PARIS — Notre-Dame might not yet be reopened, but people can now virtually visit the cathedral and plunge into its 850 years of history, thanks to an augmented exhibition that’s just been unveiled in the French capital.
“Notre-Dame de Paris,” a show sponsored by L’Oréal, is being held at the Collège des Bernardins in the city’s fifth district, from April 7 to July 17. The exhibit, designed and created by Histovery, is open to the public and free of charge.
People can circulate at will among the show’s 22 experiences that highlight key moments and facts about the 12th-century cathedral that was ravaged by a fire in April 2019. The building’s reconstruction, also sponsored by L’Oréal, remains ongoing.
Each visitor is given a HistoPad, an easy-to-use digital tablet, which adds new dimensions — figuratively and literally — to the elements on display.
“The project is to bring Notre-Dame to [people] who cannot come anymore, and to bring it in a new manner, which is the augmented visit,” explained Bruno de Sa Moreira, chief executive officer and a cofounder of Histovery.
For L’Oréal, the tie-in came naturally.
“The idea is not only to explain the nine centuries of history of the cathedral, but also explain how are we going to rebuild it? What are the skills, the materials [needed]? What’s the plan? Where are we in the plan?” he continued.
“As a century-old French enterprise, it seemed important to us to support the richness of French heritage, culture and history,” Jean-Paul Agon, chairman of L’Oréal’s board of directors, explained in a statement.
“Furthermore, this exhibition illustrates the very best of what technology can offer,” he continued. “More than a visit, it is an experience of incredible richness. As a world leader in beauty, it was natural to contribute to having this treasure of beauty made known to the greatest possible number of people”
The tablet technology, created by Histovery, allows people not only to travel virtually in time and space, but also to learn about history in an engaging, interactive way. Information is available in 11 languages.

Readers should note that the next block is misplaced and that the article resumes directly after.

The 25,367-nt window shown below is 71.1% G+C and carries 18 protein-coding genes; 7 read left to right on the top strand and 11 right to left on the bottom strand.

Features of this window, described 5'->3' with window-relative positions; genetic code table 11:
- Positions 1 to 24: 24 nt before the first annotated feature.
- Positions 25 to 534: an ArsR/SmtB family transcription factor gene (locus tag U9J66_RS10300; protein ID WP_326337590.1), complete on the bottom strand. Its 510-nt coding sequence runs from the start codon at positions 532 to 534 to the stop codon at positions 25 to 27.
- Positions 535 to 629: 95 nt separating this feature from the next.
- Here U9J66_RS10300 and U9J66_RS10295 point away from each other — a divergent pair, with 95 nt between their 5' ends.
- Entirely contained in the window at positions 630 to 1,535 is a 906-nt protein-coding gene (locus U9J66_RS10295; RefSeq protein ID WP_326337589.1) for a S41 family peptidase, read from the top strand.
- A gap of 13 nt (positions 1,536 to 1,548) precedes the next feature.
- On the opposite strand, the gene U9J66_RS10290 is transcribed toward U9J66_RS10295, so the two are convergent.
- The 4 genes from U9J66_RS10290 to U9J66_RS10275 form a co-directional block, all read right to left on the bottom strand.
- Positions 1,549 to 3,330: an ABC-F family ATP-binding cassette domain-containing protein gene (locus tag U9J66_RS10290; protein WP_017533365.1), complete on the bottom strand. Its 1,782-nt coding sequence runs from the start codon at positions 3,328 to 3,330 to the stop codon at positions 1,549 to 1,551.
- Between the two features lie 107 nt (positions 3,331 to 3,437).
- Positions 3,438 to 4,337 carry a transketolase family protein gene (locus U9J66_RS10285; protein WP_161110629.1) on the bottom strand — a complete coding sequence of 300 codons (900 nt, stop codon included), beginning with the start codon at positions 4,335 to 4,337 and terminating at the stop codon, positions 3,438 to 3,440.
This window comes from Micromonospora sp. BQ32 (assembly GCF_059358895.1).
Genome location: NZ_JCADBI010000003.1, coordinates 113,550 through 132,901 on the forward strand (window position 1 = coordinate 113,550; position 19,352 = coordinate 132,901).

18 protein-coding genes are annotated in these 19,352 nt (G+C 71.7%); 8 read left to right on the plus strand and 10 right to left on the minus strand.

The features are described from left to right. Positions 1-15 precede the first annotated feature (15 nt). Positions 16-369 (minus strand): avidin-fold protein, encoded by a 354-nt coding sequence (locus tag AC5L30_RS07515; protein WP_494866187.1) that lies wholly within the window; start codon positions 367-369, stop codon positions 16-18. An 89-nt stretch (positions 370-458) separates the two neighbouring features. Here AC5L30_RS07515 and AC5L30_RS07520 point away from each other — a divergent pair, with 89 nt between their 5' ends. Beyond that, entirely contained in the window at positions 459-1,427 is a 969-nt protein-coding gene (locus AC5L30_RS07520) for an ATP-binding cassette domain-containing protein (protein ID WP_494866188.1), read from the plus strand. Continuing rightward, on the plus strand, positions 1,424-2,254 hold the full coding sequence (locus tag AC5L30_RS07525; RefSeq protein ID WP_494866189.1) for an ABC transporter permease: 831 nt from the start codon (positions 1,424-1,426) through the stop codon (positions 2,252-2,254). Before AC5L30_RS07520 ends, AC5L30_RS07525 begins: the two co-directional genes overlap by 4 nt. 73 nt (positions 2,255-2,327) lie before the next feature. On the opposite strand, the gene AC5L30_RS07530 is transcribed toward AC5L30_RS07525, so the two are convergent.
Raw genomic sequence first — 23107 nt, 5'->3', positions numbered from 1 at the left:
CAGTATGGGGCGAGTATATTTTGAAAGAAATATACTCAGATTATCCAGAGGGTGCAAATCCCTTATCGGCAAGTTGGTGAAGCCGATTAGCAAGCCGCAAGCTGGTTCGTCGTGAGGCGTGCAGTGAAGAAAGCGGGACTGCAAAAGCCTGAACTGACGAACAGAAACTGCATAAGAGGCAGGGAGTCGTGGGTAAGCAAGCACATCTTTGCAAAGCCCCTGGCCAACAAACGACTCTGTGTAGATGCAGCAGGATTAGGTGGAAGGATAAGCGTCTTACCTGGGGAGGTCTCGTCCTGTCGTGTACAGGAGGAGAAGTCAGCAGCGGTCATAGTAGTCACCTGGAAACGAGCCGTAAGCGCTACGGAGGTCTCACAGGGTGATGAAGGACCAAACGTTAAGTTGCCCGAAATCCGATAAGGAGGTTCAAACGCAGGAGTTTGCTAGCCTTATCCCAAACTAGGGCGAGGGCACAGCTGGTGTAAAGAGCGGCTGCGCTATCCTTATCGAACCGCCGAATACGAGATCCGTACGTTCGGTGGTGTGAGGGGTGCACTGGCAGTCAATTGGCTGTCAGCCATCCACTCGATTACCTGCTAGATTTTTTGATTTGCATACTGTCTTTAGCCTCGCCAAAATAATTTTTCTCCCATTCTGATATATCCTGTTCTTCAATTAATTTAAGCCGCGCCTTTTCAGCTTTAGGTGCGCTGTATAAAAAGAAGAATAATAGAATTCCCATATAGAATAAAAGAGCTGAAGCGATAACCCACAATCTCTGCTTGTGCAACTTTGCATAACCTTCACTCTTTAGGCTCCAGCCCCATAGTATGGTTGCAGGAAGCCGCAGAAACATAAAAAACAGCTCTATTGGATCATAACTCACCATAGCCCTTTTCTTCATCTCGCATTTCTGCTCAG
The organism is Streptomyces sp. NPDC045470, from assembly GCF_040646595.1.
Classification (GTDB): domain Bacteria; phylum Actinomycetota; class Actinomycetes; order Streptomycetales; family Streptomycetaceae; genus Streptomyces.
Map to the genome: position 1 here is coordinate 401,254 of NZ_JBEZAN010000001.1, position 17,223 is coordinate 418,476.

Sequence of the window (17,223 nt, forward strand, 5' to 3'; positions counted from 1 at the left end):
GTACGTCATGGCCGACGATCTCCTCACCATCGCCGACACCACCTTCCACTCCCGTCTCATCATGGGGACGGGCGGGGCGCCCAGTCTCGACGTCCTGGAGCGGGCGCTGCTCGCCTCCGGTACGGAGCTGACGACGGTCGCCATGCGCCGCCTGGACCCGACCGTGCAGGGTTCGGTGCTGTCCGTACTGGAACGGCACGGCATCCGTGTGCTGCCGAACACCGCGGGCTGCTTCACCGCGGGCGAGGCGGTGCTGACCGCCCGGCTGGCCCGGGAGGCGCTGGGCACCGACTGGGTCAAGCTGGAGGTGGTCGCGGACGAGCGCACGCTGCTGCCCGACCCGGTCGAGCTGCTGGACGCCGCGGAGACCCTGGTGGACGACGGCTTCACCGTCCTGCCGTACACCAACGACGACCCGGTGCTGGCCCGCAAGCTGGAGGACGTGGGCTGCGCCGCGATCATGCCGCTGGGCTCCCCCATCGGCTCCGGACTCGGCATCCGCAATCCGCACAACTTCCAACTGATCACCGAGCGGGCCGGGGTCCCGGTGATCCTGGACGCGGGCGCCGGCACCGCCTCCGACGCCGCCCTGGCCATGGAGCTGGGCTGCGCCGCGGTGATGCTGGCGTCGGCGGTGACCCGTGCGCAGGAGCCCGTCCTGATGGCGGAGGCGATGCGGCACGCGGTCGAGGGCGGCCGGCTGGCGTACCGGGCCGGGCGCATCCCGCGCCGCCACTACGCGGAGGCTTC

“We offer an experience that anyone can do,” de Sa Moreira said.
People personalize their visit according to interests. With the tablet, one clicks on a “time portal,” a specific date on display that zaps them into another period. Go back to 2019, and it’s about reliving the raging fire. An interactive 3D model of the cathedral shows the various stages of the fateful day from different angles and at different times, starting at 7:30 p.m.
Who fought the fire and with what? With a couple of clicks, that information appears.
“We have a scientific committee behind us to make sure everything we are doing is accurate,” explained Edouard Lussan, director of production at Histovery.
It’s possible to find out how the new wooden roof is being constructed, and to see the soaring oak trees from which the wood is sourced. An image of the cathedral’s famous rose window is exhibited, and visitors can learn about each piece of its stained glass, as well as the significance every one imparts.
The exhibition’s floor is lined with carpet designed to resemble Notre-Dame’s actual floor plan, replete with its black-and-white marble design.
A visit to 15th-century Île de la Cité, to see Notre-Dame’s urban ecosystem, is on offer.
There’s also a rendering of Jean-Louis David’s painting “Le Sacre de Napoléon,” depicting Napoleon’s coronation in Notre-Dame. With the tablet, a 360-degree visit is possible. Here, the virtual holds more reality than the real painting.
In the actual artwork, Napoleon’s mother is shown, proudly watching over her son’s crowning, but not so in the virtual iteration.
“The mother of Napoleon wasn’t there that day,” said Lussan, explaining she chose to be absent since Napoleon was in dispute with his brother. “So we didn’t put her in.”
Nor did Histovery include in Julius Caesar, who appears in David’s oeuvre, but — of course — could not have attended the event in real life, even if invited, because he was long dead. The last tweak made in the augmented version of the coronation is the reduction of the number of people shown vis-à-vis what’s in the painting, which has an inflated guest count.
“Physically, there is not enough room” for all those people, said Lussan, who studied the cathedral’s measurements. “Here, we are obliged to respect reality.”
Back to the present, viewers can take in four different parts of the cathedral under reconstruction.
“Notre-Dame de Paris” is an exhibit that first opened on a smaller scale at the Dubai Expo in fall 2021. Booking for a visit to it in Paris is recommended on notredameexpo.com.
The show will travel around the world during the next couple years, stopping in 12 cities before the cathedral reopens in 2024. Next up is Dresden, Germany, and this year “Notre-Dame de Paris” will open in Washington, D.C., New Orleans and Shanghai.
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